When referencing in APA style, you need to include an in-text citation every time you quote or paraphrase a source in your work. In-text citations go in the body of your writing, and briefly acknowledge the source of the information you have used. Each in-text corresponds to a full reference list entry on a separate page at the end of your document.
In-text citations typically include:
What does an in-text citation look like?
There are two ways to include in-text citations in your writing, known as narrative and parenthetical citations. You will likely use a mixture of both in your work, depending on whether you are quoting directly or paraphrasing, and the structure of your sentences. Using both kinds also ensures variation in your writing so it is engaging to read.
This form of citation includes the author's name directly in the 'narrative' of your writing, with the year and page/para. number in separate sets of parentheses. You will typically use this style when introducing a direct quotation, but it can also be used when paraphrasing. For example:
This form of citation include the author's name, date, and page/para. number all in one set of parentheses at the end of a sentence containing secondary material. You will likely use this form of citation with paraphrased information, though it can also be used for direct quotations. For example:
The following paragraph shows what a passage of text looks like with both narrative and parenthetical citations (red used for emphasis):
Each in-text citation corresponds to a full reference list entry (below):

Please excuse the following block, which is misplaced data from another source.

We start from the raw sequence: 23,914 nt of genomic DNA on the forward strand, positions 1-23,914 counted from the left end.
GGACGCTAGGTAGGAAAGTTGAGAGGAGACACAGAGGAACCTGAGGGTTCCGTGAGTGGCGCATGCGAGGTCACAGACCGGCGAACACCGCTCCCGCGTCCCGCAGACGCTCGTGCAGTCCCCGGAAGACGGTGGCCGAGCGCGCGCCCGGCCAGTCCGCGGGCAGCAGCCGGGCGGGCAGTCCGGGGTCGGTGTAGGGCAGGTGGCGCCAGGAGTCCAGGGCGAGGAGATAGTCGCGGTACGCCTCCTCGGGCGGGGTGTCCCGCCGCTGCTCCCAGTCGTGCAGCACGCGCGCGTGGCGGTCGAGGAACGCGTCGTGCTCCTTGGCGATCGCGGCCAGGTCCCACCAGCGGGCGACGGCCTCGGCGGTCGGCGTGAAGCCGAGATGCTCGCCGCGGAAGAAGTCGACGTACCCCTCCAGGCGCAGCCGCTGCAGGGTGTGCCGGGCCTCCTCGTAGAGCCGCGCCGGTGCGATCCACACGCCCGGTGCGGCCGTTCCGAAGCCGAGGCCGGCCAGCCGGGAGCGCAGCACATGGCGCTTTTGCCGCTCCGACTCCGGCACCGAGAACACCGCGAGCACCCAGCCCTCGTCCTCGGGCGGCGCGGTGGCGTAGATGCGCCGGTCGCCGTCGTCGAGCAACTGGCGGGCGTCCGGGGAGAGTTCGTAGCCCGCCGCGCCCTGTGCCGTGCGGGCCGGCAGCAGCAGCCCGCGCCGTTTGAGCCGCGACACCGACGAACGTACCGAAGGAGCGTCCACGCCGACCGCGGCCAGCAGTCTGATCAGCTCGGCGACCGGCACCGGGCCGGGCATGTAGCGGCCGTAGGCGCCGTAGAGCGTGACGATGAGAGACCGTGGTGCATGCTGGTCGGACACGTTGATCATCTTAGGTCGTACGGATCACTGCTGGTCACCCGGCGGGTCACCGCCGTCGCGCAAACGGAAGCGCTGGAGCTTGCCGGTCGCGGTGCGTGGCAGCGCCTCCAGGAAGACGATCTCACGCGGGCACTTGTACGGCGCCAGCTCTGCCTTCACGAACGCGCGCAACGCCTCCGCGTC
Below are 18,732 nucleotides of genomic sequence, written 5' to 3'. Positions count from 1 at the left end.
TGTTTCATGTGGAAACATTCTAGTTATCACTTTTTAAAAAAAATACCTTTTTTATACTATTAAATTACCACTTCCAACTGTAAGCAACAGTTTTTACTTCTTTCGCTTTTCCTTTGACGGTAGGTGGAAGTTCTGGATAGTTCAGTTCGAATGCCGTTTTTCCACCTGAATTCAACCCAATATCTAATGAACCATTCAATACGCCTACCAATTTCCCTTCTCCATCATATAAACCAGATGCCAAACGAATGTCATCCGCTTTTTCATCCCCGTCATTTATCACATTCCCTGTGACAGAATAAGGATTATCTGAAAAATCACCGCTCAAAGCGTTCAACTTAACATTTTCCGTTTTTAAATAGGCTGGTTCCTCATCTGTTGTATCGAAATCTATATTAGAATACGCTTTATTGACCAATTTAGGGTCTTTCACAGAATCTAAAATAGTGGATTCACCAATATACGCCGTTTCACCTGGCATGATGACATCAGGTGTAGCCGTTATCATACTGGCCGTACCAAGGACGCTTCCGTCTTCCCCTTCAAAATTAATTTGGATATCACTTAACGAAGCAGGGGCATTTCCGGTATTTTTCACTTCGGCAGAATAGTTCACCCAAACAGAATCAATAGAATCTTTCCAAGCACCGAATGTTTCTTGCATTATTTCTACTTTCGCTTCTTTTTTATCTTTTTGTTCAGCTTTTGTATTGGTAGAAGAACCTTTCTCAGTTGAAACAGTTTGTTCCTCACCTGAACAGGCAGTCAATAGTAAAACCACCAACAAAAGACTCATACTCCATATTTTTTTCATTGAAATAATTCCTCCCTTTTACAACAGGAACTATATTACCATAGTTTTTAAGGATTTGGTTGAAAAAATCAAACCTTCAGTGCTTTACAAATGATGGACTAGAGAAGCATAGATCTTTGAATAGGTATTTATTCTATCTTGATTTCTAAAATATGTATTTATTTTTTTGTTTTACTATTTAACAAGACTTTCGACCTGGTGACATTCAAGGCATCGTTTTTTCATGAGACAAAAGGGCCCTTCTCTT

How do I cite or reference someone quoted in another author's work (a secondary citation)?
Occasionally, you may wish to quote or paraphrase information in a resource that has been attributed to another author (i.e., not the author of the resource you're reading).
When presenting an idea from an author when you have not read their original work but have found it paraphrased or quoted by someone else, you should ideally find the original source and quote/paraphrase directly from that, providing a reference list entry for the original work.
For example, if you read a work by Andrews in which White is quoted, you should try to find White's work, quote or paraphrase from that, and include it in your reference list. If it's not possible to find or read White's work, however, you should acknowledge White as the original source, followed by Andrews as the secondary source. Use the phrase 'as cited in' to indicate one source has been cited in another.
Reference list entry
Andrews, M. (2006). Management in the modern era: Working with a home-based team. Johnson and Hill.
White (1999, as cited in Andrews, 2006) argues that …
Parenthetical… (White, 1999, as cited in Andrews, 2006).
How do I cite a web source that is broken up into headings?
If you are citing a webpage, or another web-based source, like a journal article that has no page numbers, you can use the sub-headings on the page. This is particularly useful for pages that are long, have many paragraphs, and tend to have their information organised under headings.
Use the paragraph number under the relevant heading, as well as the heading.
Reference list entry
Pantaleo, S. (2005). ‘Reading’ young children’s visual texts. Early Childhood Research & Practice, 7(1).
As Panataleo (2005) notes... ("Classroom context", para. 3)
Parenthetical: ... (Pantaleo, 2005, "Classroom context", para. 3).